Henderson, 64, was just 20 years old when he was sent to the swamps and rice paddies of the Mekong Delta in 1969. He was married a week before he shipped out.

“It was funny,” he said. “Here I was in the Army, going to Vietnam and I needed my mother’s signature to get married.”

His bride-to-be, at 18, didn’t need permission. “Good thing his mother liked me,” quipped Henderson’s wife, Penny.

That was the good, actually the great, before the bad.

Henderson shipped off to Vietnam as part of the Army’s 9th Infantry Division in the Mekong.

On his 21st birthday, about halfway through with his tour, Henderson was working point, out front, for his platoon when shots rang out. He caught two in the chest and one in the shoulder. The fire aimed at Henderson allowed the rest of the platoon to take cover and evasive action.

He was pulled to safety and then spent time in hospitals in Vietnam and Japan before being shipped to Fort Sam Houston in San Antonio, Texas, and given a medical discharge.

Henderson, who was raised around the Scott area and now lives in Cabot, said there were no parades or welcome homes when he and his fellow veterans returned.

“You wouldn’t wear a hat like I have on now or even wear your uniform. It wasn’t so bad in Arkansas, but in some states men were getting harassed just because they had short hair,” he recalled.

Almost 44 years later, the veteran still has physical pain from the injury and doesn’t like to talk about his time there. He received the Purple Heart and the bronze star for his service in Vietnam. Those medals, and pictures of him back then, are proudly displayed in the living room over the television.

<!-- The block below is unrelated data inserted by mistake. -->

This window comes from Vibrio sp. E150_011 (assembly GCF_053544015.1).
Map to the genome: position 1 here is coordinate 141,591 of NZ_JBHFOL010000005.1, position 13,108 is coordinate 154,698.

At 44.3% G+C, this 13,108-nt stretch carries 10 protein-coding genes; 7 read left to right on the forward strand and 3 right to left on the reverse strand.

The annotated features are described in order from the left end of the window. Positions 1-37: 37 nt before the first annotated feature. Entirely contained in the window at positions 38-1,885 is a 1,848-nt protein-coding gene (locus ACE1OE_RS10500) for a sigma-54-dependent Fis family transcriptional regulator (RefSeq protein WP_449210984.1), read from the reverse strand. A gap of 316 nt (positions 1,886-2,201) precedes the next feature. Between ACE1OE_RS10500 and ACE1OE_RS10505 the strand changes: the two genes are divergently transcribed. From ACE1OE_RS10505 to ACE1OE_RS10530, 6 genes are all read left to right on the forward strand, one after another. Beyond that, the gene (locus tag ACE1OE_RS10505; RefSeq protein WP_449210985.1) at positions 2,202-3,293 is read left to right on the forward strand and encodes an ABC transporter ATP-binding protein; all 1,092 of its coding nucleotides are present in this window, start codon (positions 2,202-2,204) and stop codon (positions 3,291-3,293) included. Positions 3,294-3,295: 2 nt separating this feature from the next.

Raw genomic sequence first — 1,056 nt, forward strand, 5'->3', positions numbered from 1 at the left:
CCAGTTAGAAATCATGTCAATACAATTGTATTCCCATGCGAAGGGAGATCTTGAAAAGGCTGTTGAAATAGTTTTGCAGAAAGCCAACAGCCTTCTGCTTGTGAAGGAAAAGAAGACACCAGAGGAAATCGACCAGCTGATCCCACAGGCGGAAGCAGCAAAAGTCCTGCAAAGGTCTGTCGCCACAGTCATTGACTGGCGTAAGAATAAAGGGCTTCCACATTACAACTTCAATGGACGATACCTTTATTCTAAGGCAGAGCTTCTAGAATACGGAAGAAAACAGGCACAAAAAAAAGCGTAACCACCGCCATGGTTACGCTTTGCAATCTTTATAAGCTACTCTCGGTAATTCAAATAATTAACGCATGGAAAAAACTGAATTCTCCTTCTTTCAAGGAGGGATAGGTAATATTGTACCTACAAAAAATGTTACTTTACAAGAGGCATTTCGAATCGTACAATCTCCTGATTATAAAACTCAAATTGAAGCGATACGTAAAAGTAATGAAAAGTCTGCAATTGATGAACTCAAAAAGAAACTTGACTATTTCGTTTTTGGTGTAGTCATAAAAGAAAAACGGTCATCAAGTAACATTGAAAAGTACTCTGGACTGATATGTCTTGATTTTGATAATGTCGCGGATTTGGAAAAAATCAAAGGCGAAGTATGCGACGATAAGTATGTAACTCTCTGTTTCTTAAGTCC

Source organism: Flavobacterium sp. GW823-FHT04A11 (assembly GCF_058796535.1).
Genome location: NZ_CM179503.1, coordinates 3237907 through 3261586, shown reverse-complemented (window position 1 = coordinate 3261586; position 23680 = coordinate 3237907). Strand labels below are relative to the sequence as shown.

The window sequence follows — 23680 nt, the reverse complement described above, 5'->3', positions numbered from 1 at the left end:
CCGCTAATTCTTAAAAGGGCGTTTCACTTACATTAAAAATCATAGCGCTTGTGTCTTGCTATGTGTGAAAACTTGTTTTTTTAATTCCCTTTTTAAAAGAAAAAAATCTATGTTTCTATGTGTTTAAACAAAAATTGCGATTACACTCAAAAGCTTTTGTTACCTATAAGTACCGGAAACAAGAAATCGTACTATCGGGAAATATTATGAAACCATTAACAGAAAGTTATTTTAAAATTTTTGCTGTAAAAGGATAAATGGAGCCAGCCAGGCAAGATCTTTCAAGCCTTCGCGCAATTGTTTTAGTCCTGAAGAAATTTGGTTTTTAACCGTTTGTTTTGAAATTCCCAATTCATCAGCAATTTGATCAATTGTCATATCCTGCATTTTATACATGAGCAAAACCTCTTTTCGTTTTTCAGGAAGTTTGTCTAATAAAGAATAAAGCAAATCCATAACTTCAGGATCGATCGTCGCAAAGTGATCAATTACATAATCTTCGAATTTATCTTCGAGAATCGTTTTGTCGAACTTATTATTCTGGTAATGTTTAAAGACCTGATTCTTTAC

“We see it everyday,” his wife said “And we are so proud of him.” That proud group includes a daughter, a son and four grandchildren. Henderson’s daughter, Tammy, married a military man who has already spent a year in Iraq.

Henderson, who missed last year’s inaugural parade, said he heard about this one at the Veterans of Foreign Wars post.

As a unit of Marines marched by, ending the parade, Henderson said it was good to see. His wife called it emotional, adding that a number of Vietnam reunions the couple have attended helped her understand better what her husband went through.

As solemn of an event as it was for Henderson, a Boy Scout troop from Little Rock Air Force Base passing out fans and small American flags, liked the parade for much different reasons than Henderson.

Gavyn Rudquist, Dominique Aricpe and Alex Dahn, all 11 years old, enjoyed the motorcycle calvacade with the veterans the best. Aricpe added it was great seeing all the military guys, especially the Marines.